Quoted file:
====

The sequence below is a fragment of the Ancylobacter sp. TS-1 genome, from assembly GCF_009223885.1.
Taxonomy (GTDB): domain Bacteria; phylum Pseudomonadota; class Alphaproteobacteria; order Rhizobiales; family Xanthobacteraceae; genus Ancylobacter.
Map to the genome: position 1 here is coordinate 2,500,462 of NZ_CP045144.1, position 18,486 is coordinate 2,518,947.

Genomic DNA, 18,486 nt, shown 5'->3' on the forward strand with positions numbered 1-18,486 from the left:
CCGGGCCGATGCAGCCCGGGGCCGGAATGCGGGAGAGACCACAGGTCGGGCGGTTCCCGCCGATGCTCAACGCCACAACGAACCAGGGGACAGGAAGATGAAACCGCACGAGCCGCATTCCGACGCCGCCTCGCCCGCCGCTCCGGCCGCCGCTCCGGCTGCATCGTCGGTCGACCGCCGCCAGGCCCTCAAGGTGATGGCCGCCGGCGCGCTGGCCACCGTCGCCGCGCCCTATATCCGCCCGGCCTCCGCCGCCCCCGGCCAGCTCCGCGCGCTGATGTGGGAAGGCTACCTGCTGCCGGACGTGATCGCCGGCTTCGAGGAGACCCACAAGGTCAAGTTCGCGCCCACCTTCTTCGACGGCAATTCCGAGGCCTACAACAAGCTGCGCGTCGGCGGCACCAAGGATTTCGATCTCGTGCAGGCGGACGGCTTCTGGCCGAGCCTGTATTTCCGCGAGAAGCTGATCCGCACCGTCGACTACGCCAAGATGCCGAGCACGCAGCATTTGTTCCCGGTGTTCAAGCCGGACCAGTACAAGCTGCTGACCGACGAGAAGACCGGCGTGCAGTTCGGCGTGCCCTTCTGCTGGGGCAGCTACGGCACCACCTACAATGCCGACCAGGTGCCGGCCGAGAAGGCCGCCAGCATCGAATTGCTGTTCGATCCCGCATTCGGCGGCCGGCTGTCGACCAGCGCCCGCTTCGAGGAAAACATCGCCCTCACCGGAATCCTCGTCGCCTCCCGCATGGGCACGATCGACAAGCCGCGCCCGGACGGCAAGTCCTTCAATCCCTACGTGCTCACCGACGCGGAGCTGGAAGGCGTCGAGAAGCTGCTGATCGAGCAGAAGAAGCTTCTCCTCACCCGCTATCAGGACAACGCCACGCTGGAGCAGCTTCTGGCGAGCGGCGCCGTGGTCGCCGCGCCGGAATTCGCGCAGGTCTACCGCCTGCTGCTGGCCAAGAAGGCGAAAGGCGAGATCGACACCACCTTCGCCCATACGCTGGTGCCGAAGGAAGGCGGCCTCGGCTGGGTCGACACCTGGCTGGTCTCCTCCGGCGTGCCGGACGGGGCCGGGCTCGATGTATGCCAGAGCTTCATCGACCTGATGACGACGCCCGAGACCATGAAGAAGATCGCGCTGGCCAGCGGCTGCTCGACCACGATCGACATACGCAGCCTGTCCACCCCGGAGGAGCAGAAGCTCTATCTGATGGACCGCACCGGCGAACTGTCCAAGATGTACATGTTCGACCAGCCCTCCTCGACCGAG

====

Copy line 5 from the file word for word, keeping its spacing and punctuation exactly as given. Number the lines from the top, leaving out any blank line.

CCGGGCCGATGCAGCCCGGGGCCGGAATGCGGGAGAGACCACAGGTCGGGCGGTTCCCGCCGATGCTCAACGCCACAACGAACCAGGGGACAGGAAGATGAAACCGCACGAGCCGCATTCCGACGCCGCCTCGCCCGCCGCTCCGGCCGCCGCTCCGGCTGCATCGTCGGTCGACCGCCGCCAGGCCCTCAAGGTGATGGCCGCCGGCGCGCTGGCCACCGTCGCCGCGCCCTATATCCGCCCGGCCTCCGCCGCCCCCGGCCAGCTCCGCGCGCTGATGTGGGAAGGCTACCTGCTGCCGGACGTGATCGCCGGCTTCGAGGAGACCCACAAGGTCAAGTTCGCGCCCACCTTCTTCGACGGCAATTCCGAGGCCTACAACAAGCTGCGCGTCGGCGGCACCAAGGATTTCGATCTCGTGCAGGCGGACGGCTTCTGGCCGAGCCTGTATTTCCGCGAGAAGCTGATCCGCACCGTCGACTACGCCAAGATGCCGAGCACGCAGCATTTGTTCCCGGTGTTCAAGCCGGACCAGTACAAGCTGCTGACCGACGAGAAGACCGGCGTGCAGTTCGGCGTGCCCTTCTGCTGGGGCAGCTACGGCACCACCTACAATGCCGACCAGGTGCCGGCCGAGAAGGCCGCCAGCATCGAATTGCTGTTCGATCCCGCATTCGGCGGCCGGCTGTCGACCAGCGCCCGCTTCGAGGAAAACATCGCCCTCACCGGAATCCTCGTCGCCTCCCGCATGGGCACGATCGACAAGCCGCGCCCGGACGGCAAGTCCTTCAATCCCTACGTGCTCACCGACGCGGAGCTGGAAGGCGTCGAGAAGCTGCTGATCGAGCAGAAGAAGCTTCTCCTCACCCGCTATCAGGACAACGCCACGCTGGAGCAGCTTCTGGCGAGCGGCGCCGTGGTCGCCGCGCCGGAATTCGCGCAGGTCTACCGCCTGCTGCTGGCCAAGAAGGCGAAAGGCGAGATCGACACCACCTTCGCCCATACGCTGGTGCCGAAGGAAGGCGGCCTCGGCTGGGTCGACACCTGGCTGGTCTCCTCCGGCGTGCCGGACGGGGCCGGGCTCGATGTATGCCAGAGCTTCATCGACCTGATGACGACGCCCGAGACCATGAAGAAGATCGCGCTGGCCAGCGGCTGCTCGACCACGATCGACATACGCAGCCTGTCCACCCCGGAGGAGCAGAAGCTCTATCTGATGGACCGCACCGGCGAACTGTCCAAGATGTACATGTTCGACCAGCCCTCCTCGACCGAG